Tindo Solar scores $1M to support $5.3M investment in local solar innovation and production

Tindo Solar is one of the rare Aussie businesses that are actually making solar panels in our country. Most of the 3/4 of Australian homes that have solar, have panels...

Tindo Solar is one of the rare Aussie businesses that are actually making solar panels in our country. Most of the 3/4 of Australian homes that have solar, have panels that came from overseas (mostly China). A new round of funding under the Government’s Manufacturing Modernisation Fund, will see Tindo Solar receive $1 million for its state-of-the-art solar panel production facility.

The $1 million grant will the company to transition their manufacturing line to new M10 cell technology and boost production capacity. This responds to growing demand for locally produced panels and a new 144-cell 550W module is set to be among the first modules to roll off the new line.

It is expected to fund up to 60 jobs and the federal support will form part of an overall investment of $5,302,777 in the South Australian company.

Tindo says they are expecting to release their new modules in Q1 2022.

Tindo CEO Shayne Jaenisch told PV Magazine:

“We’re looking forward to being able to take the next step. It allows us to compete at the front end of technology.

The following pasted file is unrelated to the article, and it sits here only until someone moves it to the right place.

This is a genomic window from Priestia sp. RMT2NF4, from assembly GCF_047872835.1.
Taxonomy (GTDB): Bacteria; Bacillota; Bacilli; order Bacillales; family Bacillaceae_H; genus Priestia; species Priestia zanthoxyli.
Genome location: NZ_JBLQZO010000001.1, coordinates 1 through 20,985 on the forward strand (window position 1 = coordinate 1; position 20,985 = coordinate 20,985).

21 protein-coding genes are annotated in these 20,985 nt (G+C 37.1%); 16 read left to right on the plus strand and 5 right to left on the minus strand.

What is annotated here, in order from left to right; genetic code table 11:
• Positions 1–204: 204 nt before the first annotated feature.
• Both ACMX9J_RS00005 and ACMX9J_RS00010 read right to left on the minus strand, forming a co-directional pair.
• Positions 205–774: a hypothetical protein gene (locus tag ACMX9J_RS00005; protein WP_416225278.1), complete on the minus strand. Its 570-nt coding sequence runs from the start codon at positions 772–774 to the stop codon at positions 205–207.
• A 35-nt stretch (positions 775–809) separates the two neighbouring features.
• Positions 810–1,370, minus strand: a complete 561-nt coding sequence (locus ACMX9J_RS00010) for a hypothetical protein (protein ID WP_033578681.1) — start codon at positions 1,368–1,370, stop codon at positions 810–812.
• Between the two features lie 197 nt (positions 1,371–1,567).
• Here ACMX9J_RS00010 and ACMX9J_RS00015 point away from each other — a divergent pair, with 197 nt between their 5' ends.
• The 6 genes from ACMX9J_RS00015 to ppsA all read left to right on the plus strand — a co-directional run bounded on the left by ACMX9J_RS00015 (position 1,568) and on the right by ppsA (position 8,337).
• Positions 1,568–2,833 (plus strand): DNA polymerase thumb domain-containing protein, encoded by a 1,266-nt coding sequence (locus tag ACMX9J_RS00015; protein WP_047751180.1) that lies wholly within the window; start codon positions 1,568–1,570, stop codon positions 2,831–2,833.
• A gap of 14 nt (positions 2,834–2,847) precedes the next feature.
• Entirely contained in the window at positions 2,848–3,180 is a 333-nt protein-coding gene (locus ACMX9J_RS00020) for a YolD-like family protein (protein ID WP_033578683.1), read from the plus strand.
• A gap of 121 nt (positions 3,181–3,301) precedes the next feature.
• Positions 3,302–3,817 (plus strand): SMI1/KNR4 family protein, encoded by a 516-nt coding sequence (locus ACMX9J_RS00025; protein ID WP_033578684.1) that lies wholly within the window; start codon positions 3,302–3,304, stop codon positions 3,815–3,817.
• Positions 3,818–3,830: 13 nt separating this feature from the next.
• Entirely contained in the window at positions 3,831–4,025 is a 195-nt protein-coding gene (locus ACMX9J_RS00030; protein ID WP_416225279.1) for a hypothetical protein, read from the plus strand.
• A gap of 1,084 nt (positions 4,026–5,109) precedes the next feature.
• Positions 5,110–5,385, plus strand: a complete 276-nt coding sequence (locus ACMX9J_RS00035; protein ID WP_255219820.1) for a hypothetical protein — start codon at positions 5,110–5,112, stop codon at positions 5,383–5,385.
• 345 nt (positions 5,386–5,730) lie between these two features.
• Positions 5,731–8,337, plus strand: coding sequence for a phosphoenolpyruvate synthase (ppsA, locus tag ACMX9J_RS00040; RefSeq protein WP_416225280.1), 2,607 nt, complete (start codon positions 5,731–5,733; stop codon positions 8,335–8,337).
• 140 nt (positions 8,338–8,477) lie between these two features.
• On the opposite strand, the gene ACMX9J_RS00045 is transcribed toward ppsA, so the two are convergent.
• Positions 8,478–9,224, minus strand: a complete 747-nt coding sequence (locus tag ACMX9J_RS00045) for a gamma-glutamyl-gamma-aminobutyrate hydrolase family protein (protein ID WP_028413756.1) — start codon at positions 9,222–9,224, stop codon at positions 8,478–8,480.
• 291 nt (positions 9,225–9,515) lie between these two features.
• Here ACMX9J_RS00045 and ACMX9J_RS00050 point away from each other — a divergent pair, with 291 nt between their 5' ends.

Once we bring the new line into production in January I think we’ll be able to compete with the top 10% of manufacturers globally in performance.

We’ve always had the quality. Now we’ve got to that point where we can compete head-on with some of the biggest manufacturers around the world.

Tindo recently posted photos from the factory, which included a couple of Tesla Model 3s. As the transition to electric cars continues, solar companies have a massive opportunity in the residential and commercial space, to capture the energy from the sun and power the vehicles of tomorrow.

Renewables help reduce our emissions and achieve objectives to reduce carbon emission. South Australia is committed to reduce greenhouse gas emissions by more than 50% below 2005 levels before 2030 and achieve net zero emissions by 2050.

Producing and deploying solar panels seems like a pretty good path to help with that mission.

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Renewables

Creator of techAU, Jason has spent the dozen+ years covering technology in Australia and around the world. Bringing a background in multimedia and passion for technology to the job, Cartwright delivers detailed product reviews, event coverage and industry news on a daily basis. Disclaimer: Tesla Shareholder from 20/01/2021
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